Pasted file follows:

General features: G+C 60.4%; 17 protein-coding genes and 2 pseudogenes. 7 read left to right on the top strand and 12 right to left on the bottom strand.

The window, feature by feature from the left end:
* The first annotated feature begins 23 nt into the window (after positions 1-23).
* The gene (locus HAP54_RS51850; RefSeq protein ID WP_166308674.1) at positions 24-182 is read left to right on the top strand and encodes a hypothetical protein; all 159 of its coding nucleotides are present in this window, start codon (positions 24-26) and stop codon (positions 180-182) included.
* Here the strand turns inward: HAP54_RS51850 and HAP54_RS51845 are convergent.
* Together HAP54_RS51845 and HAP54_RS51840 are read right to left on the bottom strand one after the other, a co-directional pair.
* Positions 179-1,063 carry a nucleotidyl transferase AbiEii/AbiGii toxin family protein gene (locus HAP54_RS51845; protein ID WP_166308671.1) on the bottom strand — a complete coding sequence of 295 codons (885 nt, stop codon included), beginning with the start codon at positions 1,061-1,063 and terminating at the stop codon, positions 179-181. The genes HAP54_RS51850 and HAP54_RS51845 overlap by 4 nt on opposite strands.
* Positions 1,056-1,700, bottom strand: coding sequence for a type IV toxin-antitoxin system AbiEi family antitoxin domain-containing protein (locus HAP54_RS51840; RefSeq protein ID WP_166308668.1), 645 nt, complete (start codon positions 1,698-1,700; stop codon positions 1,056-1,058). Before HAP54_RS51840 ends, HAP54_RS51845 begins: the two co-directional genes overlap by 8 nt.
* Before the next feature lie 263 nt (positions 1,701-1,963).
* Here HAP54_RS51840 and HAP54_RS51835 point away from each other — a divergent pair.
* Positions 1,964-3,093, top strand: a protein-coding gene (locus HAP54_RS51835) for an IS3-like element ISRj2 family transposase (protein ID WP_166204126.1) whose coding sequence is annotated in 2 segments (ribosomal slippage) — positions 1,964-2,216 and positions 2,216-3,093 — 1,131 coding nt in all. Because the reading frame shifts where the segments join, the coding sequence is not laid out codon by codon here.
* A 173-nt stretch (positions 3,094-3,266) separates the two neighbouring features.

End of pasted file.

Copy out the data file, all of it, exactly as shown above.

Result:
General features: G+C 60.4%; 17 protein-coding genes and 2 pseudogenes. 7 read left to right on the top strand and 12 right to left on the bottom strand.

The window, feature by feature from the left end:
* The first annotated feature begins 23 nt into the window (after positions 1-23).
* The gene (locus HAP54_RS51850; RefSeq protein ID WP_166308674.1) at positions 24-182 is read left to right on the top strand and encodes a hypothetical protein; all 159 of its coding nucleotides are present in this window, start codon (positions 24-26) and stop codon (positions 180-182) included.
* Here the strand turns inward: HAP54_RS51850 and HAP54_RS51845 are convergent.
* Together HAP54_RS51845 and HAP54_RS51840 are read right to left on the bottom strand one after the other, a co-directional pair.
* Positions 179-1,063 carry a nucleotidyl transferase AbiEii/AbiGii toxin family protein gene (locus HAP54_RS51845; protein ID WP_166308671.1) on the bottom strand — a complete coding sequence of 295 codons (885 nt, stop codon included), beginning with the start codon at positions 1,061-1,063 and terminating at the stop codon, positions 179-181. The genes HAP54_RS51850 and HAP54_RS51845 overlap by 4 nt on opposite strands.
* Positions 1,056-1,700, bottom strand: coding sequence for a type IV toxin-antitoxin system AbiEi family antitoxin domain-containing protein (locus HAP54_RS51840; RefSeq protein ID WP_166308668.1), 645 nt, complete (start codon positions 1,698-1,700; stop codon positions 1,056-1,058). Before HAP54_RS51840 ends, HAP54_RS51845 begins: the two co-directional genes overlap by 8 nt.
* Before the next feature lie 263 nt (positions 1,701-1,963).
* Here HAP54_RS51840 and HAP54_RS51835 point away from each other — a divergent pair.
* Positions 1,964-3,093, top strand: a protein-coding gene (locus HAP54_RS51835) for an IS3-like element ISRj2 family transposase (protein ID WP_166204126.1) whose coding sequence is annotated in 2 segments (ribosomal slippage) — positions 1,964-2,216 and positions 2,216-3,093 — 1,131 coding nt in all. Because the reading frame shifts where the segments join, the coding sequence is not laid out codon by codon here.
* A 173-nt stretch (positions 3,094-3,266) separates the two neighbouring features.